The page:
Did you know that the Davis Mountains in West Texas are a Sky Island? According to the USDA, Sky Islands are isolated mountains that are lush and green, but then surrounded by dry, arid, desert at the base. Thus by analogy, the mountains are “islands” surrounded by deserts that are “seas.” We definitely experienced this dramatic change in flora when hiking Mt. Livermore in September 2018. It was fantastic! Mount Livermore reaches 8,378 feet and is the highest peak in the Davis Mountain and claims the 5th spot for highest Texas peaks. At 8,378 feet, Mount Livermore is the highest peak in the Davis Mountains and the fifth highest in the state. The hike to the summit on Baldy Peak covers more than six miles with an elevation gain of about 1,800 feet
Things to Know For Hiking Mt. Livermore
- Mt. Livermore is part of the Davis Mountains Preserve and only open to the public one weekend, or just one day, per month. The Preserve is operated by The Nature Conservancy and they’re doing their best to protect the area. Check for Davis Mountain Preserve Open Days here.
- On Open Days, the Preserve is only open from 8am – 4pm. Plan to get there early so you won’t be rushed to hike.
- To get to the bast of Mt. Livermore and do that hike, you must have a truck/SUV with 4-wheel drive and high clearance…you’ll be driving into the wilderness for about 5 miles and the “road” has a lot of ups, downs, turns and puddles.
- While the Preserve has a nice facility (w/toilet and water) at the entrance gate, there’s no water at the base of the Mt. Livermore trail. Come prepared.
- You can camp at the Preserve, but only during Open Days.
- The hike to the top of Mt. Livermore is a little more than 6 miles with an elevation gain of about 1,800 feet. Starting elevation is already at about 5,000′, so you’ll definitely feel this hike!
- The Preserve is about 25 miles (35 minutes) from Fort Davis, TX.
In mid-September, we looked at the calendar and realized that an Open Weekend would be coming soon at the Davis Mountains Preserve and it could be a great reason to head west and get in a good hike. Jason’s parents generously let us borrow their truck and we left town on a Saturday morning. After about 8 hours, we arrived in Fort Davis, Texas and headed straight to the Preserve. We spoke to the folks at the entrance gate and got a map and made a plan to come back on Sunday and do the Livermore hike.
Lodging and Dining in Fort Davis, Texas
We headed into town, Fort Davis, to check into our little lodging. We stayed at the Stone Village Tourist Camp and loved it. For $40/night, we got our own room with two screened walls (for airflow), two twin beds and a private sink. The screened walls had thick canvas curtains that we could draw for privacy or warmth and there were communal restrooms for showers, etc. 😉 Though it was too chilly, there was even a pool! I’d happily stay there again. Slept so well with cool mountain air.
After checking in and resting for a bit, we headed out for dinner. Fort Davis is a tiny town with a population of only about 1,000. There weren’t too many restaurant choices. We decided on the Blue Mountain Bistro and had a great meal. It was hopping on a Saturday night and fun to see so many folks out for a fun night. Other dining options include an old-timey drug store and soda fountain, a Mexican spot, the beautiful Indian Lodge and even two little grocery stores if you want to make a picnic.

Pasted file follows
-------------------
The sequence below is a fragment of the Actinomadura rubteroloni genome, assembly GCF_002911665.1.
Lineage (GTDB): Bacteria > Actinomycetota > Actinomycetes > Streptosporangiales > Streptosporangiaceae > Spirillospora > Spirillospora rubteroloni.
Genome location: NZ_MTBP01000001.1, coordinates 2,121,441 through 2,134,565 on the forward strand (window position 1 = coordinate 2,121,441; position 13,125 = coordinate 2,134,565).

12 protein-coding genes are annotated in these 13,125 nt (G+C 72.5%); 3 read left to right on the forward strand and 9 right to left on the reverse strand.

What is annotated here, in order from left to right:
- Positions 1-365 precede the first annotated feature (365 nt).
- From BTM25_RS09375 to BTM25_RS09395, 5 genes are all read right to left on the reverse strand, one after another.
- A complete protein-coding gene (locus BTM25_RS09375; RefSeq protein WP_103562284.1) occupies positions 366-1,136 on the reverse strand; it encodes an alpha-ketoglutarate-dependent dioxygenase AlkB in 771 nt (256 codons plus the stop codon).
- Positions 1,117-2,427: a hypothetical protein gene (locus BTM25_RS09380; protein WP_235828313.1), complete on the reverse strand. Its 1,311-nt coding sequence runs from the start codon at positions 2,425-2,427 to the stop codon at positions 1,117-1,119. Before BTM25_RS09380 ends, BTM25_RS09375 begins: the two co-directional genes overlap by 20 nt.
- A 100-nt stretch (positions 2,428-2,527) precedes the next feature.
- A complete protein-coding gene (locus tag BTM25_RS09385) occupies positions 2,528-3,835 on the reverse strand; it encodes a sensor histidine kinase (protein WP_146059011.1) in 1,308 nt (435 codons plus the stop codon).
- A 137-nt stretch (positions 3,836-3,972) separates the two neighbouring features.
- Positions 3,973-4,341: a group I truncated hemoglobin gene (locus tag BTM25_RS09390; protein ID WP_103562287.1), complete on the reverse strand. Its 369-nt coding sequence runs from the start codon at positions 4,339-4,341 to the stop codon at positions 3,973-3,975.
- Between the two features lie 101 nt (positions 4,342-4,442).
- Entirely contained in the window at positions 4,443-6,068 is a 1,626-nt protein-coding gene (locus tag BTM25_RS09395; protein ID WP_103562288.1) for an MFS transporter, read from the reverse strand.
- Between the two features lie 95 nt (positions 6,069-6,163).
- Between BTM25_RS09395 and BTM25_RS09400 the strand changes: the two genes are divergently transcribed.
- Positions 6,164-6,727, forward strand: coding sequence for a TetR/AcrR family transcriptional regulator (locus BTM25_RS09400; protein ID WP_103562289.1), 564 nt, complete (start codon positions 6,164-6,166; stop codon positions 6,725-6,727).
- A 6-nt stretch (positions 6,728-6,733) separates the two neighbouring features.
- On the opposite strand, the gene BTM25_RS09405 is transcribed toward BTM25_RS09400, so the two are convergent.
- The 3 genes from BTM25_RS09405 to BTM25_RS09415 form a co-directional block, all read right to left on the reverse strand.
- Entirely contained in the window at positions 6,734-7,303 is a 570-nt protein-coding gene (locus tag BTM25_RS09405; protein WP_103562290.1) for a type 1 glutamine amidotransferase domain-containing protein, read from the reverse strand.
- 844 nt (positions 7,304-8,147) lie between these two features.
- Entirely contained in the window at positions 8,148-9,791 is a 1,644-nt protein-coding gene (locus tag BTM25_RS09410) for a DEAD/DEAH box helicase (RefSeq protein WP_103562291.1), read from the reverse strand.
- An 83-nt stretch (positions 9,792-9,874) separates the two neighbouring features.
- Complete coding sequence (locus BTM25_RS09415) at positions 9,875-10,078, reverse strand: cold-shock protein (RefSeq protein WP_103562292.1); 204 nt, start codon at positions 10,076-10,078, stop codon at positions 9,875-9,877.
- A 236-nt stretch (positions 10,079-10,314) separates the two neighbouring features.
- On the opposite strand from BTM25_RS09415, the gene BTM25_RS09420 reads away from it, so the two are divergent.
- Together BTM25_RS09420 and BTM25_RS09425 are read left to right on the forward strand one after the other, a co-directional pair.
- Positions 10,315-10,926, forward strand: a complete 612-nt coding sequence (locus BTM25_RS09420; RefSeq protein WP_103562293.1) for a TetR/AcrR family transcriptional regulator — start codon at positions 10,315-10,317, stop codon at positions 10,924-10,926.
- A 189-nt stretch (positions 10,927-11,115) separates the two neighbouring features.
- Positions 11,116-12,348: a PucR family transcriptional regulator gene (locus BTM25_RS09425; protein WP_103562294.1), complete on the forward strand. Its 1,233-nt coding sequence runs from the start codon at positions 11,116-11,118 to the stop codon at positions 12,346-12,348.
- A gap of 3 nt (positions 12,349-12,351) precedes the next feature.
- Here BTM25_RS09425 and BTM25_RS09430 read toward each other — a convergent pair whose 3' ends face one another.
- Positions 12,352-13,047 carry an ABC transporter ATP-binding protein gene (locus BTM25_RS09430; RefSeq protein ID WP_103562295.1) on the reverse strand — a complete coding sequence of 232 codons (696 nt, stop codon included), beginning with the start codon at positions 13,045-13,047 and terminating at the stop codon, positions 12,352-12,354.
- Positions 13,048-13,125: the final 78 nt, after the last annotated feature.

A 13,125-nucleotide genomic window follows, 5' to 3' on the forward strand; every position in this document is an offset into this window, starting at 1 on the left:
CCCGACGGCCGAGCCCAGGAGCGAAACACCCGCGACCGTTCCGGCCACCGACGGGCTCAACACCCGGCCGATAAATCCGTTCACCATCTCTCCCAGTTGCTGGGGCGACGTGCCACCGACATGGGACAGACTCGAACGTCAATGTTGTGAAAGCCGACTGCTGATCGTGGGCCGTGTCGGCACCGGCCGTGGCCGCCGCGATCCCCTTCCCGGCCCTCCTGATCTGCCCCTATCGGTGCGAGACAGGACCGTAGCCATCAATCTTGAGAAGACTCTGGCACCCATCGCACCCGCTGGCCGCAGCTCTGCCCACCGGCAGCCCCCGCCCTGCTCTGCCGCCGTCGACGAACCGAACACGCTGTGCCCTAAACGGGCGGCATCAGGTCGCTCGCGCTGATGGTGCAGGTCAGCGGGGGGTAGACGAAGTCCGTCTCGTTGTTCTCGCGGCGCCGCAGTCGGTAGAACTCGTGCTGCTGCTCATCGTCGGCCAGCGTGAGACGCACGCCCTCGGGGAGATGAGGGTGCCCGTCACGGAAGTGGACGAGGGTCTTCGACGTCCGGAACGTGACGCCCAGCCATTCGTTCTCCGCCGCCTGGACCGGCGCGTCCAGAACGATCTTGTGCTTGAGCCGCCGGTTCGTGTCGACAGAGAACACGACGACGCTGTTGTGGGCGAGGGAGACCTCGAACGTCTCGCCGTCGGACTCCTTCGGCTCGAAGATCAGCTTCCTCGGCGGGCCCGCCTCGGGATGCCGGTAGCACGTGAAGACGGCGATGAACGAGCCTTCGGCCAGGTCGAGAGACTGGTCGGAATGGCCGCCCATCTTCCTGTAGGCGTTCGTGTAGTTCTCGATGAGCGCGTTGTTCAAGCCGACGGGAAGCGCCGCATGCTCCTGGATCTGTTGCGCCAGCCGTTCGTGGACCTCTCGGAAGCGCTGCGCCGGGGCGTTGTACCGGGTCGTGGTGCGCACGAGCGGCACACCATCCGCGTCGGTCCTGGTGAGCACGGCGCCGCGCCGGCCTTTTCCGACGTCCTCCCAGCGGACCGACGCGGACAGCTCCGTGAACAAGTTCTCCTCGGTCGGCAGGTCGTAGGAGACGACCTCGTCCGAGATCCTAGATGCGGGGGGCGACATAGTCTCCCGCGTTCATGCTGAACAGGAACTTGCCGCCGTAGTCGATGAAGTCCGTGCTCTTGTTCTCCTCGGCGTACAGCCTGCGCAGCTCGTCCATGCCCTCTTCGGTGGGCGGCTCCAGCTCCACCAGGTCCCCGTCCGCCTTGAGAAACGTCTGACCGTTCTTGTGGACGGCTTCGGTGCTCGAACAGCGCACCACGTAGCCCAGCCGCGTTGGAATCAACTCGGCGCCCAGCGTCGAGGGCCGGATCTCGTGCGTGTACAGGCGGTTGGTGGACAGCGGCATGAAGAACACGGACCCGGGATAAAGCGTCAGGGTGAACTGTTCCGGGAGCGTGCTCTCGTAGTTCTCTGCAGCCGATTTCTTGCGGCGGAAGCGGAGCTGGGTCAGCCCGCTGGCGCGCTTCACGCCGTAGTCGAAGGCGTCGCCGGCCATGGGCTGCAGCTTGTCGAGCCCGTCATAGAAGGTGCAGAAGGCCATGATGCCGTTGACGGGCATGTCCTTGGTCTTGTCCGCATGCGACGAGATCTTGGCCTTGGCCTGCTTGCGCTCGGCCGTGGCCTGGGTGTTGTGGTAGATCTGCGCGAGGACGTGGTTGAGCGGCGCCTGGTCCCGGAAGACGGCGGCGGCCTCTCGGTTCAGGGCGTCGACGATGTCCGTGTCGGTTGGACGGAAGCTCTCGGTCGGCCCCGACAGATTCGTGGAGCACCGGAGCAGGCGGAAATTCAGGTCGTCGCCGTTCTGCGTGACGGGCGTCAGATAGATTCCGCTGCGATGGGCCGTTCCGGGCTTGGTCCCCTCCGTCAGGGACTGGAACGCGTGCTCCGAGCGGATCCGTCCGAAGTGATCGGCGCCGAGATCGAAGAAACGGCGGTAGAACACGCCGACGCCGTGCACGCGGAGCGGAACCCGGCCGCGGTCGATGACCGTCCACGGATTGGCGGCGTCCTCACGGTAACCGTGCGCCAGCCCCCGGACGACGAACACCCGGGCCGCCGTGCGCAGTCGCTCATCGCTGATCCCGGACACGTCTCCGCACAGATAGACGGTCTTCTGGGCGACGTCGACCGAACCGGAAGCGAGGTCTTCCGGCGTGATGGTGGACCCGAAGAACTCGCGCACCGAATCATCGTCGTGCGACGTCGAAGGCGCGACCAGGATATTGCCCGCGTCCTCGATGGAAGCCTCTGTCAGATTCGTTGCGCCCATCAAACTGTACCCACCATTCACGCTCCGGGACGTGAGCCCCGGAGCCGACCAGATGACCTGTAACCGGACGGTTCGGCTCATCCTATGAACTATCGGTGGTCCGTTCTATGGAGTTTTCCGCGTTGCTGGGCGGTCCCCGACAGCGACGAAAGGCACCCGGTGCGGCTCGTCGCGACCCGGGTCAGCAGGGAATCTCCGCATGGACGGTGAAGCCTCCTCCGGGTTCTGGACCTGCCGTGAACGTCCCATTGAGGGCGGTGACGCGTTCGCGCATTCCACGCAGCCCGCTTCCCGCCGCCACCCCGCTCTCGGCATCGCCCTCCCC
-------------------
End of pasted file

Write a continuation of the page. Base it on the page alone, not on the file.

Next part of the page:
We’d made reservations for a Star Party at the McDonald Observatory on Saturday night. The show started at 9pm, so we headed straight there after our dinner at Blue Mountain Bistro. The Star Party was sold out and we arrived to a lobby packed with attendees waiting to be lead outside for an impressive show. Unfortunately, the clouds didn’t cooperate and the Observatory canceled the Star Party and very generously offered us a refund or a rain check. Jason and I had both seen it before, so we weren’t too bummed. If you’re out there and have time, it’s definitely a must! Seeing them shine those huge lasers into the sky and point out constellations was really cool.
Alright, onto the hike! On Sunday morning, the rain had stopped and we were excited to hit the trail. We stopped at the local grocery store on our way out and bought a to-go breakfast of some bananas, muffins and yogurt. We filled our water bottles and packed our backpacks with snacks, cameras, water and sunscreen and headed back to the Preserve. By the time we arrived at the Preserve, it was already 11am and the attendants were worried that we wouldn’t be able to finish the hike before the 4pm curfew. We assured them that we’d be smart and only hike as far as we could and make sure to be back to the gate in time. We ended up finishing the hike in two hours…not the estimated 6-7 hours. Haha.
Woo! We made it up and back down and returned to the entrance gate by 3:30pm, just in time for the 4pm curfew. Worried about not having enough time, we went as fast as we could and only took a few minutes break at the top. Coming down was much easier. After the hike, we headed back to the Stone Village Camp in Fort Davis and showered before heading to Alpine for the night. Once in Alpine, we checked out a local coffee shop called Plaine Coffee, which was in a converted laundromat and had dinner at one of the only spots open on a Sunday night, Guzzi Up.
And that was pretty much our whole trip! The next morning was Monday and Jason had taken the day off from work, so he went for a short road bike ride. I was still trying to get work done and took my laptop to the little Stone Village Market next to the Camp and used their wifi and had some coffee. Once Jason got back from his ride, we packed up and headed back to Austin. It was a short trip, but totally worth it. The views from that hike were so cool!